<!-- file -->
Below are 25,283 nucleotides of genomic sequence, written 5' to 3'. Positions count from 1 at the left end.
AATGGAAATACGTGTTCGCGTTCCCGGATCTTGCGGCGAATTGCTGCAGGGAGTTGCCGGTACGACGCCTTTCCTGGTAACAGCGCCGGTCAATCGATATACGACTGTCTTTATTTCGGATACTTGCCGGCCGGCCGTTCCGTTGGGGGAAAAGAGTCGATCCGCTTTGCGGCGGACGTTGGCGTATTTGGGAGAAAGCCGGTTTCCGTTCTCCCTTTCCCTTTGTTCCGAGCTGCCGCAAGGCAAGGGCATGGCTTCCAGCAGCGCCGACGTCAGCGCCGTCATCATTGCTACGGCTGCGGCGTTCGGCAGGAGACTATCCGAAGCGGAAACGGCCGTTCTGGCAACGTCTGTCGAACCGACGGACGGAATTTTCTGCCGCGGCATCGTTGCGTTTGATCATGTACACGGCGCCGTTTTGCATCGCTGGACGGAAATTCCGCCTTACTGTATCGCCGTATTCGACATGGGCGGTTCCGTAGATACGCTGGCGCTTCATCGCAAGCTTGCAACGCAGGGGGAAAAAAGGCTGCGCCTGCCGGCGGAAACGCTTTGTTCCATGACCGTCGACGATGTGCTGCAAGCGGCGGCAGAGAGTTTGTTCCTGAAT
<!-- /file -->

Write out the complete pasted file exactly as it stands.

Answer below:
Below are 25,283 nucleotides of genomic sequence, written 5' to 3'. Positions count from 1 at the left end.
AATGGAAATACGTGTTCGCGTTCCCGGATCTTGCGGCGAATTGCTGCAGGGAGTTGCCGGTACGACGCCTTTCCTGGTAACAGCGCCGGTCAATCGATATACGACTGTCTTTATTTCGGATACTTGCCGGCCGGCCGTTCCGTTGGGGGAAAAGAGTCGATCCGCTTTGCGGCGGACGTTGGCGTATTTGGGAGAAAGCCGGTTTCCGTTCTCCCTTTCCCTTTGTTCCGAGCTGCCGCAAGGCAAGGGCATGGCTTCCAGCAGCGCCGACGTCAGCGCCGTCATCATTGCTACGGCTGCGGCGTTCGGCAGGAGACTATCCGAAGCGGAAACGGCCGTTCTGGCAACGTCTGTCGAACCGACGGACGGAATTTTCTGCCGCGGCATCGTTGCGTTTGATCATGTACACGGCGCCGTTTTGCATCGCTGGACGGAAATTCCGCCTTACTGTATCGCCGTATTCGACATGGGCGGTTCCGTAGATACGCTGGCGCTTCATCGCAAGCTTGCAACGCAGGGGGAAAAAAGGCTGCGCCTGCCGGCGGAAACGCTTTGTTCCATGACCGTCGACGATGTGCTGCAAGCGGCGGCAGAGAGTTTGTTCCTGAAT